The D21’s are one of the few eyepieces I’ve owned that I really disliked. I bought them based on so many good reports but I found them to be poorly corrected and the barrel design not particularly comfortable. So I jumped in and bought a pair of 24 Pans and they were like a revelation by comparison. The taper design makes them very comfortable to use and in my Denk Binotron, stars are sharp across the field. I couldn’t sell the D21’s quick enough.

 

I still use the 24 Pans as my widest field pair in the my binoviewer and binoscopes, and rate them very highly.



#12 vkhastro1

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Posted 22 October 2019 - 07:53 AM

The Zeiss 25mm long eye relief 3 element Aspheric eyepieces are amazing, especially in APO refractors !

The larger the AFOV, the better !



#13 Yodadonkie

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Posted 22 October 2019 - 09:09 AM

You guys are amazing bow.gif

Thank you al for so much information and details.Its difficult to choose but i have timegrin.gif

I believe i going for the 21 or 24 eyepieces.

For the binoviewers am not sure witch one to choose.The binotron have a powerswitch that makes 1 eyepiece

have 3 magnifications.

Can anyone tell me what magnifications a have with the 21D or 24 panoptics with a powerswitch?

For me its important to have a binoviewer with more tfov that i only use for deepskyobjects and the other one i use for moon and

planets(thats my baader maxbright 1 with 2 baader zooms).

Clear skies to everyone,thankswaytogo.gif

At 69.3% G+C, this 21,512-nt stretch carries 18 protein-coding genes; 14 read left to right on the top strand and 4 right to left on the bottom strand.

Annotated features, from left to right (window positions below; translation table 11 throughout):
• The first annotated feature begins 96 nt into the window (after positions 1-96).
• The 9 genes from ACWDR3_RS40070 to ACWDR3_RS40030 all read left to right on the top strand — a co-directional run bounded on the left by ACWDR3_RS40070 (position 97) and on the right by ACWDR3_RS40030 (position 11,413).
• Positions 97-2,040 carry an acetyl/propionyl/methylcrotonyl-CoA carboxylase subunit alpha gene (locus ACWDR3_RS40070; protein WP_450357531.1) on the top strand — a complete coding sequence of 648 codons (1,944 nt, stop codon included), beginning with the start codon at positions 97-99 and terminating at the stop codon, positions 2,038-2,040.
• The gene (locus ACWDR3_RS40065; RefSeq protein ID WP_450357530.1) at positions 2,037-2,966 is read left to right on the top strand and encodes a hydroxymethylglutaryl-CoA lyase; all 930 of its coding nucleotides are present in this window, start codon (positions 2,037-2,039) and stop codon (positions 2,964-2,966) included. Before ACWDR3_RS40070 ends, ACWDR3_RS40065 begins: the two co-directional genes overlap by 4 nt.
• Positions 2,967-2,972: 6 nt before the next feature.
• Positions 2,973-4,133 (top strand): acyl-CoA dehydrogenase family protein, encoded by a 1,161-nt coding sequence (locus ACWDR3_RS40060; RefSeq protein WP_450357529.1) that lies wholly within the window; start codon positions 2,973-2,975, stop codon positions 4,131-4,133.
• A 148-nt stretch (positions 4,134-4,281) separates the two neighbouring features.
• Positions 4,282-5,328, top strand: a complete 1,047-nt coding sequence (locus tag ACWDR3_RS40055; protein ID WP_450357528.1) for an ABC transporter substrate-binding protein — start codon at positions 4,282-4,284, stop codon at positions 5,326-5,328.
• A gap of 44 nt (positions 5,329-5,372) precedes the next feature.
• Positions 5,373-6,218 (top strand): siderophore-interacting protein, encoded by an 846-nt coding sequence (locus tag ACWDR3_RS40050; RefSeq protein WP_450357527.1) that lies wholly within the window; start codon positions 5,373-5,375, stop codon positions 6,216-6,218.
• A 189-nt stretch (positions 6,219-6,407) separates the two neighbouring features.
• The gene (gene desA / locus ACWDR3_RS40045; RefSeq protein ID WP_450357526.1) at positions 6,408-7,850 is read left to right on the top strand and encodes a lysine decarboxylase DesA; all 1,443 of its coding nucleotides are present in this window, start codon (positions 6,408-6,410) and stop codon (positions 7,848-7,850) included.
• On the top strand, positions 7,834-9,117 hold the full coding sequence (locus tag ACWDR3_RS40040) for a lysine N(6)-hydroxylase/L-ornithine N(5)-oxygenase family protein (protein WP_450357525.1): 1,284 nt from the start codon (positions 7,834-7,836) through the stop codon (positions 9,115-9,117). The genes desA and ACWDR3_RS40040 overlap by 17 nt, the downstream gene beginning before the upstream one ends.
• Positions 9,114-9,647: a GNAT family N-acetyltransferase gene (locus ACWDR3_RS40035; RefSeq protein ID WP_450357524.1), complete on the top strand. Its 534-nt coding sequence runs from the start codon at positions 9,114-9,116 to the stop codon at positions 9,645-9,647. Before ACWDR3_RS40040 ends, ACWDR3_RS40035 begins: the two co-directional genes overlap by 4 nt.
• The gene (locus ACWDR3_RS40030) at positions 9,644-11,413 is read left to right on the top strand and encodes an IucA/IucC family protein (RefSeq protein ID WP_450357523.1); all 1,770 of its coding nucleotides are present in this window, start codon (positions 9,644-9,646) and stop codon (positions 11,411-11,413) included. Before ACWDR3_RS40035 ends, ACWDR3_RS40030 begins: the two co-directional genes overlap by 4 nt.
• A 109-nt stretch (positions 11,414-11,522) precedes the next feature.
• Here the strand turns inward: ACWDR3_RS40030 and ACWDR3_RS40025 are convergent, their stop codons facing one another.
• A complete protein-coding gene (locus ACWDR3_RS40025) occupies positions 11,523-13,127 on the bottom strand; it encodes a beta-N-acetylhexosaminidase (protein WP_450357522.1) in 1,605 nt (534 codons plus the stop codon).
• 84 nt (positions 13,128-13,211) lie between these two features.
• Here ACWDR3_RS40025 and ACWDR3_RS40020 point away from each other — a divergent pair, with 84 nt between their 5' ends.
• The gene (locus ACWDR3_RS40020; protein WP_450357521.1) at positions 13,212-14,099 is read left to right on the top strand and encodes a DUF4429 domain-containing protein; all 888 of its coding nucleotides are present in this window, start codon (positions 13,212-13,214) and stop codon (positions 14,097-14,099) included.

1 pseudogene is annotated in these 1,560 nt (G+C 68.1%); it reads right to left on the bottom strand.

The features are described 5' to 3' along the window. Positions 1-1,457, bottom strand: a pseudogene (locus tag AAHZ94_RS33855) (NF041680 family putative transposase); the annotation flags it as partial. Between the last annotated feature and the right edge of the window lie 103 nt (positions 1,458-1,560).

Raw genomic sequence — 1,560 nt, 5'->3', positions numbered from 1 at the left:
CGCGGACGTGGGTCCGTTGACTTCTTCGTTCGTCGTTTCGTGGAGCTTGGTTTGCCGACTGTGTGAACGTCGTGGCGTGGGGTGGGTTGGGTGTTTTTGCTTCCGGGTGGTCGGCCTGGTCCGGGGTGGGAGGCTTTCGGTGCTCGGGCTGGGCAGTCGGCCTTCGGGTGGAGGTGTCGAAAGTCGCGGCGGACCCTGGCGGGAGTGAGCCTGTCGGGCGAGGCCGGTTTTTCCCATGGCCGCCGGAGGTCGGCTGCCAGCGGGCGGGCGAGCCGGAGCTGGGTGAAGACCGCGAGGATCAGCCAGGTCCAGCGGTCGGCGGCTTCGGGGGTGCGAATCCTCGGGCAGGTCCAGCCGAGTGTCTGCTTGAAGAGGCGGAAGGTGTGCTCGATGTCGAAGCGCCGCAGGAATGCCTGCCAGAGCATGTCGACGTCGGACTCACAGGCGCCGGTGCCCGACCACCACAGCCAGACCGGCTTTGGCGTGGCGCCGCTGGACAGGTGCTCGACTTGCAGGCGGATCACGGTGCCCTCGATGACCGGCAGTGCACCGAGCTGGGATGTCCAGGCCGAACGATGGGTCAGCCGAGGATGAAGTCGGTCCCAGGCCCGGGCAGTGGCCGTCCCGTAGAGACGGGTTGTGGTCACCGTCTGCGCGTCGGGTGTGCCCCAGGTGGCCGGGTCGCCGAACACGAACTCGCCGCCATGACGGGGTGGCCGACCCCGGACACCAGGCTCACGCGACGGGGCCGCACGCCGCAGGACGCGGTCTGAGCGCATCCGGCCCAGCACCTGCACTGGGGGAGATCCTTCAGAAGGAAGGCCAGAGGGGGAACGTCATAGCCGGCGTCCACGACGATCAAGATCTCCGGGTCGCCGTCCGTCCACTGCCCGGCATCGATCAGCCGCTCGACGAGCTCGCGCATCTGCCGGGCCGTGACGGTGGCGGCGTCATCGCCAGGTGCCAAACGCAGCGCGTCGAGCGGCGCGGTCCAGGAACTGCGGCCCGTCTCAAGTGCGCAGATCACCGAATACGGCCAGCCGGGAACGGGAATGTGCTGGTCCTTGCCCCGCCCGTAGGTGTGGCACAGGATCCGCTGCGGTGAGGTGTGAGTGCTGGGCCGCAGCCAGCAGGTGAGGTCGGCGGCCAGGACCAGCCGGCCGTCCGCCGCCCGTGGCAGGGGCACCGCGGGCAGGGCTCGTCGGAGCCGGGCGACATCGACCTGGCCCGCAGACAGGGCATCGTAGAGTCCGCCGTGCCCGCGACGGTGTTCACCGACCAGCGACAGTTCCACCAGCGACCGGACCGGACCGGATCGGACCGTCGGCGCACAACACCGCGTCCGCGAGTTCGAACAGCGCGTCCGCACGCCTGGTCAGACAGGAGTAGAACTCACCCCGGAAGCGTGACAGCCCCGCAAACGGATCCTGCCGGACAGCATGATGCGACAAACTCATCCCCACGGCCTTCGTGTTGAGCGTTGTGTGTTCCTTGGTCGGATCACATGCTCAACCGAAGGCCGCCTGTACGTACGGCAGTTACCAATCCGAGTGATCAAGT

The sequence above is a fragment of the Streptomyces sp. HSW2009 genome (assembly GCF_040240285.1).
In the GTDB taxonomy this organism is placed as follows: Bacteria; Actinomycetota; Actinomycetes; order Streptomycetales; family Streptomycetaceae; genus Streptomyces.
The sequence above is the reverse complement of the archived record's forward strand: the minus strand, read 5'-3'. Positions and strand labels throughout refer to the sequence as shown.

#14 Eddgie

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Posted 22 October 2019 - 09:56 AM

Hello Yodadonkie,

The magnification of the Binotron will depend to some extent on the configuration but it will not very much.

 

The powerswitch pretty much mandates the use of the OCS, which behaves like a Barlow, and like a Barlow, the more space between the lens and the focal plane, the higher the magnification. 

 

When used in a refractor with a standard 2" diagonal, the OCS is screwed into the filter threads on the diagonal nose piece and the BV is used in the normal manner with a 2" nose piece inserted into the eyepiece holder. In this configuration, the powers of the power switch will be 1.4x, 2.4x, and 3.1x 

 

If you have a 2" diagonal with a nose that attaches with an M48 thread, that nose can be removed and the OCS can be screwed on to the front of the mirror box, and in this configuration, the power switch positions will give 1.3x, 2.3x and 3x.

 

Likewise, when the binoviewer is used with a Newtonian, the power factors will be determined by how much (if any) you need to extend the Newtonian Extension tube to reach focus.  With no extension, the powers will be 1.3x, 2.3x, and 3x, but most mass produced Dobs will not be able to reach focus with the stock focuser with the extension tube in its shortest position.   If you have to extend the tube to reach focus in low power, that will raise the magnification and 25mm of extension (which is probably about right for most mass produced scopes) will raise the powers to 1.4x, 2.4x and 3.1x.